A trip to her native Tanzania to shadow doctors and nurses produced lifelong memories for Wright State University pre-med student Aliane Kubwimana. She observed surgeries, dealt with a blackout in the maternity ward and spent Christmas Eve at an orphanage.
Kubwimana said the two-week experience as part of the Gap Medics medical shadowing program exceeded all expectations and cemented her desire to pursue a career in health care.
“I definitely want to be a doctor,” she said. “I love helping people. And just seeing all the people there — they really need the help.”
Located in East Africa, Tanzania is home to Mount Kilimanjaro and Lake Victoria. It is a relatively poor country, with an economy based largely on agriculture.
The Gap Medics medical shadowing program enables students to gain valuable experience before applying to medical school by working in hospitals under the mentorship of experienced doctors, nurses, dentists and midwives.
Kubwimana left for Tanzania on Dec. 18, flying from Dayton to Atlanta to Johannesburg, South Africa, and then on to Dar es Salaam, Tanzania. After that, there was a nine-hour bus ride to Iringa, Tanzania.
Kubwimana job-shadowed at Iringa Regional Hospital, which has emergency, surgery, internal medicine, pediatrics, dentistry and outpatient units as well as an HIV clinic. She shadowed with other students from the United States, United Kingdom and Australia.
“Most of it was observing, but there were some opportunities to do a little bit of hands-on,” she said.
Kubwimana shadowed workers in outpatient, where she saw traffic-accident injuries, and later observed surgeries that included everything from Caesarian sections to orthopedic operations. She said the hospital physicians did remarkable work even though they didn’t have the same modern medical equipment of more developed countries.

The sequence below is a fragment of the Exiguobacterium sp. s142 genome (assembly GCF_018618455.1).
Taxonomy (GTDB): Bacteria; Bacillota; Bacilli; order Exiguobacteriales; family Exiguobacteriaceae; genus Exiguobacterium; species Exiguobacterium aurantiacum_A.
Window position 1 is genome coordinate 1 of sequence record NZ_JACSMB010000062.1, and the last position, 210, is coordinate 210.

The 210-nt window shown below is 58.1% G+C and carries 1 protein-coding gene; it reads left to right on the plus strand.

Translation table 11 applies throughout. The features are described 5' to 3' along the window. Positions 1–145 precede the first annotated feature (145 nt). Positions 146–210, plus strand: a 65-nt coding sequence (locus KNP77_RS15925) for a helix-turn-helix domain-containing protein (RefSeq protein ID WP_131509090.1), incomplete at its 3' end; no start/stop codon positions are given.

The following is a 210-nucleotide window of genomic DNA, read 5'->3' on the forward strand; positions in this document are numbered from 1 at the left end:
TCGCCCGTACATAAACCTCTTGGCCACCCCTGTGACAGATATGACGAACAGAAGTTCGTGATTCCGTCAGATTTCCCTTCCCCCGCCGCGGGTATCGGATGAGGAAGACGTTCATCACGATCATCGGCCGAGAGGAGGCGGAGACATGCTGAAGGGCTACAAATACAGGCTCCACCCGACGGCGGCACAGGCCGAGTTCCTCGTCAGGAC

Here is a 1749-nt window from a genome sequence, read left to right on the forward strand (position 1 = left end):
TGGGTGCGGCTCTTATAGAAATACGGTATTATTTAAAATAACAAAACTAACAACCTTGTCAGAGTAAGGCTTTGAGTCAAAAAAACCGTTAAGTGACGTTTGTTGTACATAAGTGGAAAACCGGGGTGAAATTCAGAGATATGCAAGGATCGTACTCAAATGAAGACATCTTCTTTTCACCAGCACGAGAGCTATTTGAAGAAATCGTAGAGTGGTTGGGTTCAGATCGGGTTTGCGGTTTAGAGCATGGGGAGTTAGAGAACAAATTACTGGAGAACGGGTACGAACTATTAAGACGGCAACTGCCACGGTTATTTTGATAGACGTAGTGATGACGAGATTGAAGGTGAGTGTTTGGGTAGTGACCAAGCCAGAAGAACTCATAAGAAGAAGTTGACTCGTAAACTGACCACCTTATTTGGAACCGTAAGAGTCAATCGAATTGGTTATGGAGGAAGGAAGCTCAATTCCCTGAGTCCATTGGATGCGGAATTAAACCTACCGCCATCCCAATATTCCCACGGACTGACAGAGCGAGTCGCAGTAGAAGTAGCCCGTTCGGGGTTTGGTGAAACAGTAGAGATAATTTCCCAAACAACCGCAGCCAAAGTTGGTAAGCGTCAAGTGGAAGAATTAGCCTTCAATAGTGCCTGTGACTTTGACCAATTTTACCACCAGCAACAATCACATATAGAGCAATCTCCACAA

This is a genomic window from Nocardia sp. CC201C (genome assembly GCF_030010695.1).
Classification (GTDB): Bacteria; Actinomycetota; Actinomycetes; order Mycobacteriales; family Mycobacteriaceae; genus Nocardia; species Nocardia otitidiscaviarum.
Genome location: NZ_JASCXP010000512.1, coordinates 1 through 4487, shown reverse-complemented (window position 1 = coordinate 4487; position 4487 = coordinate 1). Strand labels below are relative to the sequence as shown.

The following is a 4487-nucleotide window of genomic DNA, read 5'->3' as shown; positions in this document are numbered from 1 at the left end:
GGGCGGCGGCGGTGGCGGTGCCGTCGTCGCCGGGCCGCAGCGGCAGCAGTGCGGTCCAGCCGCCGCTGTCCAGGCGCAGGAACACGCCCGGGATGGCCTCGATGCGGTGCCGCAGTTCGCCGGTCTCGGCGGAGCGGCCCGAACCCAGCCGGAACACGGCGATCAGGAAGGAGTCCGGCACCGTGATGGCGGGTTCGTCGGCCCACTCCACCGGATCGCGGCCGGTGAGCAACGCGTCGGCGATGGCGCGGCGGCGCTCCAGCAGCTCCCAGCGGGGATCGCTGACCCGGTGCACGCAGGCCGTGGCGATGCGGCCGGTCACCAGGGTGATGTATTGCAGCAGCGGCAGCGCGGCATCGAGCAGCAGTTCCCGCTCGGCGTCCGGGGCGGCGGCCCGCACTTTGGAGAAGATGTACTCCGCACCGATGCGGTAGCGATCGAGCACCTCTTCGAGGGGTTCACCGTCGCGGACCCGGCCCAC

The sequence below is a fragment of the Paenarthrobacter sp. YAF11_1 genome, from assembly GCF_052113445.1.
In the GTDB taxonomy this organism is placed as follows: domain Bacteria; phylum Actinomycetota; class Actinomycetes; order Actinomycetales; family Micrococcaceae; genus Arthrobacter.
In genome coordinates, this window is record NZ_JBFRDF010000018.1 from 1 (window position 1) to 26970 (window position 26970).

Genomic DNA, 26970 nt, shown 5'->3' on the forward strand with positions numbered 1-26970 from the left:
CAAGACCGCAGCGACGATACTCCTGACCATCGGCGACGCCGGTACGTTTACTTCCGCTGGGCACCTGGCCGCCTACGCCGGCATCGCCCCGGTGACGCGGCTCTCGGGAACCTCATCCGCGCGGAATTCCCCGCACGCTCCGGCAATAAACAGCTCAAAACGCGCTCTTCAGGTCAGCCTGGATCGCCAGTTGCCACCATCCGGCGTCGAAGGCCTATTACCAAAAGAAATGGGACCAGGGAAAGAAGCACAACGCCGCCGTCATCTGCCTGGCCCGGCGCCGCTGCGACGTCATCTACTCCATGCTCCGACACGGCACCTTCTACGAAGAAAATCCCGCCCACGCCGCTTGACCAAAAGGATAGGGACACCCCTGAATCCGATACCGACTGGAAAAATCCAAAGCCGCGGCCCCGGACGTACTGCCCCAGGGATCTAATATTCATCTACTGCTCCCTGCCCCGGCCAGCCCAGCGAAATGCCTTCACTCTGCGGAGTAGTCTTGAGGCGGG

Once when she was shadowing on the maternity ward during the night shift, the unit went pitch black due to a citywide power outage.
“There are women crying out, shouting out, because they’re in labor. It was super crazy,” she said. “We feared that someone was going to give birth any second and we’re going to have to use a flashlight.”
On Christmas Eve, Kubwimana and her fellow students took food to an orphanage, which serves as the home for children up to age 6.
“It was a huge Christmas present for them,” she said. “They were so happy; just to see the smiles on all of their faces and knowing just a little bit helps.”
Kubwimana’s parents are Rwandan, but she was born in Tanzania. The family moved to the United States when she was an infant and she grew up in the Dayton area. Her father works in patient care at Kettering Hospital and her mother operates her own business, selling African food and other items.
Kubwimana attended Spring Valley Academy in Centerville, where she was class president for four years, cheerleading captain and valedictorian. She arrived at Wright State in the fall of 2013.
“When I visited the campus, I felt really comfortable here,” she said. “There were a lot of students here who I knew already. The Pre-Health Program is pretty great, and I really like the Honors Program, all of the different opportunities.”
In fact, Kubwimana got an honors scholarship to study abroad, using it for her Tanzania experience.
Kubwimana, who intends to go to medical school, is majoring in organizational leadership with minors in biology and public health. She is also working on a certificate in African-American gender experiences.
In addition, she works at the campus Fitness Center as a group fitness instructor, is director of major events for the University Activities Board, a leadership consultant for the Office of Student Activities and president of the African Student Union.
Wright State is engaged in a $150 million fundraising campaign that promises to further elevate the school’s prominence by expanding scholarships, attracting more top-flight faculty and supporting construction of state-of-the-art facilities.
Led by Academy Award-winning actor Tom Hanks and Amanda Wright Lane, great grandniece of university namesakes Wilbur and Orville Wright, the campaign has raised more than $110 million so far.